Interesting. Basically, beyond a host of non-mainline stuff like the Ultimate book and the excellent Spider-Man Loves Mary Jane, there've been three Spider-Man books. Amazing, which is the mothership and far and away the most important, with Spectacular which kinda, sort of focuses on the supporting cast, and Friendly Neighborhood, which is written by Peter David (Back in the day you had Web of and Ajectiveless and Unlimited among others, too.). Together they sell over 200k copies a month but the vast majority of that comes from Amazing. Now the plan is to fold Spectacular and Friendly while putting Amazing on a three-a-month schedule. By rotating creative teams in order to have enough material to pump out that many books in a month. So, essentially, they're collapsing the two lower selling titles into the main one.
Which is something I've always wondered why comic book publishers don't do more often. Because creative teams can only work so quickly and because the demand for certain characters is for more than a single book in a month they have multiple titles for characters like Batman and Superman and Spider-Man, even Wolverine and Punisher among others. In theory, you can highlight various facets of the character by focusing on a different style or area of the design space. That way you gets, say, Morrison on New X-Men while tossing the Claremont fans a bone with, sigh, X-Treme and the line isn't weakened, it's strengthened by the diversity. And while that makes a certain amount of sense if you're aiming each of those books at a particular niche of the buying public, for the most part they try and weave the same story through every title.
Which is a problem because you're dealing with different writers and artists and not everyone's always on the same page. Events that happen in one book should, presumably, affect those in others. But, for the most part, they don't much more than a passing mention or half-hearted attempt to shoehorn them into the ongoing plot. You're really reading two or more different books that are only tangentially related.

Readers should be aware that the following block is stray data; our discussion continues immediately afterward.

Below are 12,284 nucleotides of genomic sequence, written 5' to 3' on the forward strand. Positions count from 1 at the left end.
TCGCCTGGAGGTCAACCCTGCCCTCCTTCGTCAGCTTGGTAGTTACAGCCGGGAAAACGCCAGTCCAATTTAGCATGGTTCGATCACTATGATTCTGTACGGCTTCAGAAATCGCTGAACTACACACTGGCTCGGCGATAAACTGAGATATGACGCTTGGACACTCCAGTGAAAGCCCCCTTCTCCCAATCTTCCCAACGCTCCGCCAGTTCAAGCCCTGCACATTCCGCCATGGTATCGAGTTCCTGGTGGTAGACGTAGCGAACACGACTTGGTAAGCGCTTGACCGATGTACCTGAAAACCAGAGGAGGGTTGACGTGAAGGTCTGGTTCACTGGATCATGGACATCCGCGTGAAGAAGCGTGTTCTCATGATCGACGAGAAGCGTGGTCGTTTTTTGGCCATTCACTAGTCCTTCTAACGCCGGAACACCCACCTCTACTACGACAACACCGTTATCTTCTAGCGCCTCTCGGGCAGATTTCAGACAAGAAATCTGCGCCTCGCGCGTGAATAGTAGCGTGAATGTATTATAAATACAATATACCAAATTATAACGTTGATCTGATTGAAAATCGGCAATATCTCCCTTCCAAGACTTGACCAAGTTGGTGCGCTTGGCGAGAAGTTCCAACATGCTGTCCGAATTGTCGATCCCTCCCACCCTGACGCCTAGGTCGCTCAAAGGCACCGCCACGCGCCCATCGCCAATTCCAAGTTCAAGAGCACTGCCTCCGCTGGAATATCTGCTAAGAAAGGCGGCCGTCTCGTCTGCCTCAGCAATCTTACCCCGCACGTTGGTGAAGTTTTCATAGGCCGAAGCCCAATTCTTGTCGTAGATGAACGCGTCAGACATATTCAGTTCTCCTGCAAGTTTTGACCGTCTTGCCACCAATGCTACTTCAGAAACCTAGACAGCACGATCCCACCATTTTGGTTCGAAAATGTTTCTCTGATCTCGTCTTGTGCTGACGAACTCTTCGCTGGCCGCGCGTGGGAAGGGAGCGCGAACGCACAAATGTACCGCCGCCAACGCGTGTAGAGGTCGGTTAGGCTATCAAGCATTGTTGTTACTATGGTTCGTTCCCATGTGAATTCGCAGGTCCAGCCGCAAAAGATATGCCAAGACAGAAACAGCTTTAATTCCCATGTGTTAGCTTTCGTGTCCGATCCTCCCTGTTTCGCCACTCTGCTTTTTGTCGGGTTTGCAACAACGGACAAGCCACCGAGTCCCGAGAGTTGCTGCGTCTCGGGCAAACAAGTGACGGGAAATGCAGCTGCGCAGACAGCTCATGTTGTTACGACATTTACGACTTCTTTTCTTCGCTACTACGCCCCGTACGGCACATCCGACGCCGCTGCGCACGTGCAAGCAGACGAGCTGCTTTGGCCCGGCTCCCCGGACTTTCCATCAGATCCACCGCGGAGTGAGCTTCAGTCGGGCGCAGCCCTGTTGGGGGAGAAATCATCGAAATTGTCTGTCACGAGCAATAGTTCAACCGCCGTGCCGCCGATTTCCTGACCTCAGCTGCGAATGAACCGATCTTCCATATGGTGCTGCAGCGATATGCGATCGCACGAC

Worse is when the books are so tightly controlled that the story really does flow through different title like a permanent, never-ending crossover. In that case you're reading one book but just sold under multiple titles.
And then you have things like delayed schedules. Astonishing X-Men, for example, is supposed to be really good (I don't get it myself. But, then, I really liked the Morrison run.). Theoretically, it should be the flagship title of the sprawling X-line. But because it so rarely comes out the other authors or other books avoid any of its developments. Won't touch them with a ten foot pole. It's even going to miss out on the Endangered Species cross-over because it's still stuck resolving a story it started years but only a handful of issues ago. Problems like that make it impossible to be consistent through multiple titles with a character.
On the other hand, putting it all under one roof, so to speak, makes a lot of sense. It might suck if you've only been buying Amazing because it's the only spider book that matters. Now, instead of one issue a month they've presumably got three issues to buy, not all of which might be the story they actual want to follow. It'll probably be a nightmare to try and follow the solicitations and order for. But for the fans who've been collecting all the titles, it's going to be a lot simpler and a lot more consistent. The story, take as a whole, should be better off. Should be interesting for the industry if this model proves anything like successful.